This deadline has breathed new life into me. It’s another corner turned, another obstacle overcome. Another step in the right direction, to where I want to be. To where I need to be. I have a plan, and I’m totally focused on getting there. I’m not going to give up now, not when I’m so close. Wild horses couldn’t keep me from playing in the games coming up. Yes, it is finished. But, in other ways, it’s only just begun.

Do you ever feel undervalued at work?

How do you handle pressure and deadlines?

Are you where you want to be in life?

Who Inspired You Today?

Three has been a very important number in our house this summer. While other teenagers have been lying in bed or vaping themselves silly our oldest, Adam, has been working hard. Running, lifting weights, cross training. All because of the number three. He even turned the garage into a gym, which beats its usual role as a dumping ground for discarded bicycles, garden furniture and Christmas decorations.

The reason? Why, the number three of course. Or rather the number three shirt for the college 1st XV rugby team. Now, for the boring bit. Number three is the tight head prop position, one of the most important on the team. It’s a highly skilled role which requires great strength, stamina and technique. It largely goes unnoticed but if the tight head has a bad game, then the team invariably does as well.

Adam was told last season by his coaches that if he worked hard during the summer he had a shot at the number three shirt. Competition for places is traditionally fierce and he was going up against boys two years older than himself. Yet, on Saturday, he started at number three for the first XV, and played the full match, holding his own against bigger and older opposition.

Dreams can happen. But they often require a lot of hard work. All of our kids inspire me on a daily basis, and this is just another example. I could write equally inspiring posts about Hannah and Rebecca, and indeed have done and will continue to do so. Today just happened to be Adam’s turn. Now if only we could get him to tidy his room.

Who has inspired you today?

Everybody Loves An Underdog

During my nightly phone call to Mother yesterday she informed me that our home town of Omagh is awash with red and white flags. The reason? My county, Tyrone, have reached the All Ireland Gaelic Football Championship Final. To provide some context, it’s the equivalent of your team reaching the F.A. Cup Final or SuperBowl. Gaelic Football is massive in Ireland and your side making the final is a very big deal.

Tyrone are a very good side, certainly one of the best in Ireland. They are an incredibly fit, skilful and determined group of young men. Their work ethic and team spirit is second to none, which is all the more admirable as Gaelic Football is an amateur sport. No million dollar salaries or supermodel girlfriends for these guys. They all have ordinary 9-5 jobs and play for the love of the sport.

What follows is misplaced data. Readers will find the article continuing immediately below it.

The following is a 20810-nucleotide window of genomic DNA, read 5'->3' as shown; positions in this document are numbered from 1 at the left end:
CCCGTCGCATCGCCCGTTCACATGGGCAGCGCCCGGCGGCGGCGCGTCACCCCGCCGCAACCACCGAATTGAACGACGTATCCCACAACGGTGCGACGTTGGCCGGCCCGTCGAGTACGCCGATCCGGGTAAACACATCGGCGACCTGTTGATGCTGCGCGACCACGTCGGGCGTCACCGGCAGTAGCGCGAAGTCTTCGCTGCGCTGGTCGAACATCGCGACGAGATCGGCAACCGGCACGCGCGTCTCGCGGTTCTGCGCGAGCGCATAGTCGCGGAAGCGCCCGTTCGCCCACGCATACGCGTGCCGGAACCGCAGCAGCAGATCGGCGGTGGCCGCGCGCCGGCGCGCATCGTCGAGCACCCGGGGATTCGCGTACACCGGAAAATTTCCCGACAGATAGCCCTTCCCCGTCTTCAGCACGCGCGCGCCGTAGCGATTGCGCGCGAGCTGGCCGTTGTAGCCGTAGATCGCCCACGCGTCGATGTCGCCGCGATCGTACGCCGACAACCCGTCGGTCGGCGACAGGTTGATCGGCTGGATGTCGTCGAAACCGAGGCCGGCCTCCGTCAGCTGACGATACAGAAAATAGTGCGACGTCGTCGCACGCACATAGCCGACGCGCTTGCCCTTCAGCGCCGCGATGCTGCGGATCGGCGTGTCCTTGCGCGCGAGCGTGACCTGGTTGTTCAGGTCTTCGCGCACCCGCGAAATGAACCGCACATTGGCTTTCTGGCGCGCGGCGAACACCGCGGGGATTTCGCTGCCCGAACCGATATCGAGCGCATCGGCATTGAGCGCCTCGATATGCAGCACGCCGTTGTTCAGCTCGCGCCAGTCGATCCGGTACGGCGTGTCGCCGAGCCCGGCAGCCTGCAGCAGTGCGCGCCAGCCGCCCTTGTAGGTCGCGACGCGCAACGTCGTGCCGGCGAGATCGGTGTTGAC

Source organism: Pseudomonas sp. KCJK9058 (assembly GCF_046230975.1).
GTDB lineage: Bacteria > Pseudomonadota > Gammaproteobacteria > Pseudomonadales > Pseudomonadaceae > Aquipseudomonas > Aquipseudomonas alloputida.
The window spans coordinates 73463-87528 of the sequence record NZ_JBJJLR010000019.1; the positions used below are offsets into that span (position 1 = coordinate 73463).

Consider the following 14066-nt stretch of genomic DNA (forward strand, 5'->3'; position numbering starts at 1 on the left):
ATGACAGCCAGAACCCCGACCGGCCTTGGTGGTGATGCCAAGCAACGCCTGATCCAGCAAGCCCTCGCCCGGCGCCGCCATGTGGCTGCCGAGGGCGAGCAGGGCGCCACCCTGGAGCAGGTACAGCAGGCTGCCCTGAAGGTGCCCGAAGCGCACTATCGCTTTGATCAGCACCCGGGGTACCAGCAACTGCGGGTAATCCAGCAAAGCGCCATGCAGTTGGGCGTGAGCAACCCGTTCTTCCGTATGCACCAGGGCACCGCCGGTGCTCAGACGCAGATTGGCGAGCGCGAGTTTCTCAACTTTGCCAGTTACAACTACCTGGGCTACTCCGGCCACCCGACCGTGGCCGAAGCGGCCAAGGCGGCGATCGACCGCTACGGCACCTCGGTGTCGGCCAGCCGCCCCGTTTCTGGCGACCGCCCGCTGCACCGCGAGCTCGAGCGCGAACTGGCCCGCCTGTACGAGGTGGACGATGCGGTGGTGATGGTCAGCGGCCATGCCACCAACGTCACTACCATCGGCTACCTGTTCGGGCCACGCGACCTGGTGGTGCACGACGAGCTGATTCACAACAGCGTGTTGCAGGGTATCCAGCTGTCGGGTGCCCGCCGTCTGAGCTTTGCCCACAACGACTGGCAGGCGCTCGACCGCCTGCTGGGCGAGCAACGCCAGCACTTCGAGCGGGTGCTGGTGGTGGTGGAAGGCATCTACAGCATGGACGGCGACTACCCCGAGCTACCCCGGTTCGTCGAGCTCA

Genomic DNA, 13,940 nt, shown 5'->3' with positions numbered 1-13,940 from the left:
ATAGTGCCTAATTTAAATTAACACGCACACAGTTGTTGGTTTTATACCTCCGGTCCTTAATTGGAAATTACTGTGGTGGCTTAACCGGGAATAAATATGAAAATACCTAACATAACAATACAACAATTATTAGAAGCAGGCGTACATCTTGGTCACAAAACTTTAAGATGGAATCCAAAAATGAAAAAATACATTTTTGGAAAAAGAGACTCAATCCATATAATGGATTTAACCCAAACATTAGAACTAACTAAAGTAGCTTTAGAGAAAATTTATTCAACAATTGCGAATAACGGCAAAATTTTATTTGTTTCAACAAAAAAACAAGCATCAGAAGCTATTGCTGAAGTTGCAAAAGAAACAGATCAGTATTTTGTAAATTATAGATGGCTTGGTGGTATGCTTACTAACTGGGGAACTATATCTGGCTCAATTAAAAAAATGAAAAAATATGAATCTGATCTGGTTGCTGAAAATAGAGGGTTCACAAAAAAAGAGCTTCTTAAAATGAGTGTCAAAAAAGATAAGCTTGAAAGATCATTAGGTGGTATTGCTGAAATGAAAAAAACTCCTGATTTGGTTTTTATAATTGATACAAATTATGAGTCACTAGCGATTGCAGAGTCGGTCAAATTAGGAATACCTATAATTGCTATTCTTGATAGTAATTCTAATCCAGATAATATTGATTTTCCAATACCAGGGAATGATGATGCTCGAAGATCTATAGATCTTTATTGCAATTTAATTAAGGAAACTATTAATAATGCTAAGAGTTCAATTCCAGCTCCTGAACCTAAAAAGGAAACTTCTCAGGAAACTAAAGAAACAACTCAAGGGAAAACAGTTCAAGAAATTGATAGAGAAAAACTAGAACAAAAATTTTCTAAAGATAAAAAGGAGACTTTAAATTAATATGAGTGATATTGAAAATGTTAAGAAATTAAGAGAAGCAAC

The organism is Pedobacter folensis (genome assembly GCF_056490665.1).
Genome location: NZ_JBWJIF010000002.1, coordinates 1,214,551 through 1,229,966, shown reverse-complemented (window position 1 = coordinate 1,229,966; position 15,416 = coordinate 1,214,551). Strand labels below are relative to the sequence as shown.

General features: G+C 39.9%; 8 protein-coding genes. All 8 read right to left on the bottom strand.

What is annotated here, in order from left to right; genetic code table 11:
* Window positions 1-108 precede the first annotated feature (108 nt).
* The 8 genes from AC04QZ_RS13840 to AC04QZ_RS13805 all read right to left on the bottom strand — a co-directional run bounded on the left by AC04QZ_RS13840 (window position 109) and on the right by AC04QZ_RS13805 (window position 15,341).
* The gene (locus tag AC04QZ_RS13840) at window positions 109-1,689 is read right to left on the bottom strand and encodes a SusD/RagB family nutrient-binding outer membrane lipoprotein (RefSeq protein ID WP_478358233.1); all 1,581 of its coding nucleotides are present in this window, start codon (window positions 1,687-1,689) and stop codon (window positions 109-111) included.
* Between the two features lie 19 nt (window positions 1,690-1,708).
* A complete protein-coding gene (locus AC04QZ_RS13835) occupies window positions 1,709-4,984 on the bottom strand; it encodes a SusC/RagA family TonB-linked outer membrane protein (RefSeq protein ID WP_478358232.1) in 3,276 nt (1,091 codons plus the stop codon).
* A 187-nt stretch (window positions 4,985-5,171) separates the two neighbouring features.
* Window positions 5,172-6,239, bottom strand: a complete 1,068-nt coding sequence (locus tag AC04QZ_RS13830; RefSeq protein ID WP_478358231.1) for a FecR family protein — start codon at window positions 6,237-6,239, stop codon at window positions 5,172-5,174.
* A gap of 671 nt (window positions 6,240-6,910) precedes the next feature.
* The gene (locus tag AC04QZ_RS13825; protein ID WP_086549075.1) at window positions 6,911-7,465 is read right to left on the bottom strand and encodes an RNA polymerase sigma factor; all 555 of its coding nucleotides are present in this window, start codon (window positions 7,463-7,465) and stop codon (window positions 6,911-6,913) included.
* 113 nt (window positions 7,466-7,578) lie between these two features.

The downside is that they face the mighty Dublin in the final who have won the All-Ireland for the last three years. Experts regard them as one of the best teams of all time. The game is also being played at their home stadium of Croke Park where 80,000 fans will congregate on Sunday to watch these two great sides do battle for the famous Sam Maguire Trophy. Excitement is at fever pitch.

I won’t be at the match but I’ll certainly be glued to the TV screen cheering on the underdogs. For, while an extremely good side, most people expect Tyrone to lose. Dublin are just too powerful, too fast, too clinical. At best, most people are hoping that Tyrone will put up a good fight and not lose too heavily. They have done really well reaching the final and can hold their heads high, whatever the outcome.

I’m not so sure. I’m the eternal pessimist but when it comes to my teams I always retain a glimmer of hope, no matter the opposition. I think Tyrone have a definite chance and in a one off final anything can happen. Tyrone could have the game of their lives whereas Dublin might have a bad day at the office. I always favour the underdog because not always, but occasionally, they overcome the odds.

Where there is hope, there is a way and I see a way for the underdogs to win this game. Their fans will undoubtedly travel down to Dublin in their droves with the same hope. Otherwise, why bother going. These are true supporters, people who invest their time and money into supporting their team. They take the rough with the smooth. They don’t jump ship when they encounter stormy waters. They hang in there through the good times and the bad.

You might feel like an underdog today. You might face seemingly insurmountable challenges and see no way of overcoming them. My message is to not give up hope for where there is hope there is a chance. In order to seize that chance, however, you need to work hard. You need to shed the blood, sweat and tears required to give what you truly desire an opportunity of becoming reality. You need to believe in yourself.